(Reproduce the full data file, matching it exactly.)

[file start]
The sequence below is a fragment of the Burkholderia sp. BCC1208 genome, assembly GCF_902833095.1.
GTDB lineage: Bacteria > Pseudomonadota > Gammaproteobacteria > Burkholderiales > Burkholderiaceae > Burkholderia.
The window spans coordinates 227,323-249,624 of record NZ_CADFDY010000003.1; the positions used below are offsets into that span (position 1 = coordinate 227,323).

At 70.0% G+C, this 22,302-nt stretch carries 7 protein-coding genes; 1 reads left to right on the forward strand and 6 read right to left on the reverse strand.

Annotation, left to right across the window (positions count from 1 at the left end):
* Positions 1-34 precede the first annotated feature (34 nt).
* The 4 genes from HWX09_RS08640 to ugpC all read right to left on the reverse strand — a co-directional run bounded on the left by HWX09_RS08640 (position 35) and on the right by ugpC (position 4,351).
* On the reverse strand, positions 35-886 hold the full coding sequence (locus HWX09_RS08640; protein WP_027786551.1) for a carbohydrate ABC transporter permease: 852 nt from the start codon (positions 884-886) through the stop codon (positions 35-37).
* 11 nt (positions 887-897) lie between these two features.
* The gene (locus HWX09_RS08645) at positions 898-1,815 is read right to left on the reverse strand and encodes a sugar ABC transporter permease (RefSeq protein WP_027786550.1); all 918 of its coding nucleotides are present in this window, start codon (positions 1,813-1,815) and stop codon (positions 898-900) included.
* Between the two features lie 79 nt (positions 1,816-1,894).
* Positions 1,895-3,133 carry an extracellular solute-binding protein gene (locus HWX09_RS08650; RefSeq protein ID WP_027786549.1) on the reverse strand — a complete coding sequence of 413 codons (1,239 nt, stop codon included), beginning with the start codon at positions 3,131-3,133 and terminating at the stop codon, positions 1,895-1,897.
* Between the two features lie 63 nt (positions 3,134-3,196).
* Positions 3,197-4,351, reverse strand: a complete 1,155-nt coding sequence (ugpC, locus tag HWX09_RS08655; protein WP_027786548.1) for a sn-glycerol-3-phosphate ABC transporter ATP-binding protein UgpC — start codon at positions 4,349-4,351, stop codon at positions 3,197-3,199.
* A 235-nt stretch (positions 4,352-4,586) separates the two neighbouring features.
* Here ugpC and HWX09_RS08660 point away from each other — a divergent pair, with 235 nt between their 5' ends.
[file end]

The sequence below is a fragment of the Burkholderia sp. BCC1208 genome, assembly GCF_902833095.1.
GTDB lineage: Bacteria > Pseudomonadota > Gammaproteobacteria > Burkholderiales > Burkholderiaceae > Burkholderia.
The window spans coordinates 227,323-249,624 of record NZ_CADFDY010000003.1; the positions used below are offsets into that span (position 1 = coordinate 227,323).

At 70.0% G+C, this 22,302-nt stretch carries 7 protein-coding genes; 1 reads left to right on the forward strand and 6 read right to left on the reverse strand.

Annotation, left to right across the window (positions count from 1 at the left end):
* Positions 1-34 precede the first annotated feature (34 nt).
* The 4 genes from HWX09_RS08640 to ugpC all read right to left on the reverse strand — a co-directional run bounded on the left by HWX09_RS08640 (position 35) and on the right by ugpC (position 4,351).
* On the reverse strand, positions 35-886 hold the full coding sequence (locus HWX09_RS08640; protein WP_027786551.1) for a carbohydrate ABC transporter permease: 852 nt from the start codon (positions 884-886) through the stop codon (positions 35-37).
* 11 nt (positions 887-897) lie between these two features.
* The gene (locus HWX09_RS08645) at positions 898-1,815 is read right to left on the reverse strand and encodes a sugar ABC transporter permease (RefSeq protein WP_027786550.1); all 918 of its coding nucleotides are present in this window, start codon (positions 1,813-1,815) and stop codon (positions 898-900) included.
* Between the two features lie 79 nt (positions 1,816-1,894).
* Positions 1,895-3,133 carry an extracellular solute-binding protein gene (locus HWX09_RS08650; RefSeq protein ID WP_027786549.1) on the reverse strand — a complete coding sequence of 413 codons (1,239 nt, stop codon included), beginning with the start codon at positions 3,131-3,133 and terminating at the stop codon, positions 1,895-1,897.
* Between the two features lie 63 nt (positions 3,134-3,196).
* Positions 3,197-4,351, reverse strand: a complete 1,155-nt coding sequence (ugpC, locus tag HWX09_RS08655; protein WP_027786548.1) for a sn-glycerol-3-phosphate ABC transporter ATP-binding protein UgpC — start codon at positions 4,349-4,351, stop codon at positions 3,197-3,199.
* A 235-nt stretch (positions 4,352-4,586) separates the two neighbouring features.
* Here ugpC and HWX09_RS08660 point away from each other — a divergent pair, with 235 nt between their 5' ends.